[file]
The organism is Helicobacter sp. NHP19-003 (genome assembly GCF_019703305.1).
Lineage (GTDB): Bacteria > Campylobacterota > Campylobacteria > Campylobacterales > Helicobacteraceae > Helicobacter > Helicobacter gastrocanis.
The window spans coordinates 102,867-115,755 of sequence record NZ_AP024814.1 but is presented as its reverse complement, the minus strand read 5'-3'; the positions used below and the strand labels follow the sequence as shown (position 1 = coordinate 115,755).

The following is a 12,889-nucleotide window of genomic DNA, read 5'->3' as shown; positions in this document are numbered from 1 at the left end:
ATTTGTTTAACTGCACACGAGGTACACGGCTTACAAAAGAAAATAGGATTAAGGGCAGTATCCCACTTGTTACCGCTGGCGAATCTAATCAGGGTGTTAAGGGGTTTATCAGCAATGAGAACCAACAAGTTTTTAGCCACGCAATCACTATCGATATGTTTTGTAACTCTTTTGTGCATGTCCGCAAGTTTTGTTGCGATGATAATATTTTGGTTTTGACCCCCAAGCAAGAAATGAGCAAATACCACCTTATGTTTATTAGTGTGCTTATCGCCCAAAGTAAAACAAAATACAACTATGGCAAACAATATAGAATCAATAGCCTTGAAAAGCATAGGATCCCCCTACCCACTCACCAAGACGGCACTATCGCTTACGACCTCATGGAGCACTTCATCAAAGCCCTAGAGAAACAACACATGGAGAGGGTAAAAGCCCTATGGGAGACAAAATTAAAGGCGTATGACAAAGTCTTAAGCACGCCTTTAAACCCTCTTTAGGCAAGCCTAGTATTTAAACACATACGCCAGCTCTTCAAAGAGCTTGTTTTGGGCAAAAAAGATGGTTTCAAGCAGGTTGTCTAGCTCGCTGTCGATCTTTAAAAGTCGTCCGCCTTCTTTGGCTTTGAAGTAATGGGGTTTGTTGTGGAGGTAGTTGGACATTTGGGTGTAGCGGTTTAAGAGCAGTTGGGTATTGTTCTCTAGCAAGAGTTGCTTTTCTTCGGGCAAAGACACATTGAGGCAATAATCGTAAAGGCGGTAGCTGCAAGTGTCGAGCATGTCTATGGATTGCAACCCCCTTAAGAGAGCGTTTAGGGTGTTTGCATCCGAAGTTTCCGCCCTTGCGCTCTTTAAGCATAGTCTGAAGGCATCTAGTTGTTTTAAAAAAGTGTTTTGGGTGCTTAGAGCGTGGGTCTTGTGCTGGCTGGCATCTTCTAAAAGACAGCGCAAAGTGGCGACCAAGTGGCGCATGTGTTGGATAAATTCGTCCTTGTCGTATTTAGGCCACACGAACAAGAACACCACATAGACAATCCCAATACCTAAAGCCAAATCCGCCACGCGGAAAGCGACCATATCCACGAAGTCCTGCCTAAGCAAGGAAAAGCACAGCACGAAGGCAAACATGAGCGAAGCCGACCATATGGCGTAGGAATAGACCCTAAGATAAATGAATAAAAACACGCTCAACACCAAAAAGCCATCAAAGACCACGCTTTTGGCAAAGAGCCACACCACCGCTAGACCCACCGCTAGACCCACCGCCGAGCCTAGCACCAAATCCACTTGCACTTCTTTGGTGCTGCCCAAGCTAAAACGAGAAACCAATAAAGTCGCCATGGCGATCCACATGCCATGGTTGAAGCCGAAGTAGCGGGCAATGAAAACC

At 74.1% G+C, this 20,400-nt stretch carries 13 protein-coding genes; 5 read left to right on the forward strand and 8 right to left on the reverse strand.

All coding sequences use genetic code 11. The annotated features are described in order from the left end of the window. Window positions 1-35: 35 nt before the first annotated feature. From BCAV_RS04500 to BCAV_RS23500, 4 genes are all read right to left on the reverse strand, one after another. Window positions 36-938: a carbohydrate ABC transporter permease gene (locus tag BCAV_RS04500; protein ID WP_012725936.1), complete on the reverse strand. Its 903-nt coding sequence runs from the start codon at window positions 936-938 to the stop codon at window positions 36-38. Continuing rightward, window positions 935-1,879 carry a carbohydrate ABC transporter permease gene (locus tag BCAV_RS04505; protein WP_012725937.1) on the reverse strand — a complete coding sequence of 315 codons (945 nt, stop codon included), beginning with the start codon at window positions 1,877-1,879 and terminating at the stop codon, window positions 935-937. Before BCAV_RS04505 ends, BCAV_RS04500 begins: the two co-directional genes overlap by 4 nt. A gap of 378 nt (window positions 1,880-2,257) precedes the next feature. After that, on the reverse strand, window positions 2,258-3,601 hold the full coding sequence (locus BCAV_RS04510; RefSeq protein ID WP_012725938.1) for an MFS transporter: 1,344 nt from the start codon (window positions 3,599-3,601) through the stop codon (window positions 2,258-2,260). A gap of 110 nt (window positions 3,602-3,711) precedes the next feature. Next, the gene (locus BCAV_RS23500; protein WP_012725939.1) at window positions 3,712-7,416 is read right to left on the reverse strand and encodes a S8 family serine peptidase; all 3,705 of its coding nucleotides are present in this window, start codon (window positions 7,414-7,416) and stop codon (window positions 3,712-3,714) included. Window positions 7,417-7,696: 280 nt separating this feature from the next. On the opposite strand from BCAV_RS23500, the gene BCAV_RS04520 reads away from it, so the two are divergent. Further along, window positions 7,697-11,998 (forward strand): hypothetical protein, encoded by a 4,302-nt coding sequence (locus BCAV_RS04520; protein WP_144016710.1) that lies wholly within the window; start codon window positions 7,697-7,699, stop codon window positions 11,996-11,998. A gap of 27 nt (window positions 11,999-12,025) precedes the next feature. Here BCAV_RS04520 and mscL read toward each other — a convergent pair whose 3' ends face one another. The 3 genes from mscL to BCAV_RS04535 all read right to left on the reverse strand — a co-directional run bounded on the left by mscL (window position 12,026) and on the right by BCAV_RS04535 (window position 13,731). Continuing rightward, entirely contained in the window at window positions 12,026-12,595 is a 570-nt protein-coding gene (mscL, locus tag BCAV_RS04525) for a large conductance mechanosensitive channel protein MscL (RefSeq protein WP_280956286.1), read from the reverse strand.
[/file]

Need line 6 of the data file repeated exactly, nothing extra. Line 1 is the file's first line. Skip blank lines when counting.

At 74.1% G+C, this 20,400-nt stretch carries 13 protein-coding genes; 5 read left to right on the forward strand and 8 right to left on the reverse strand.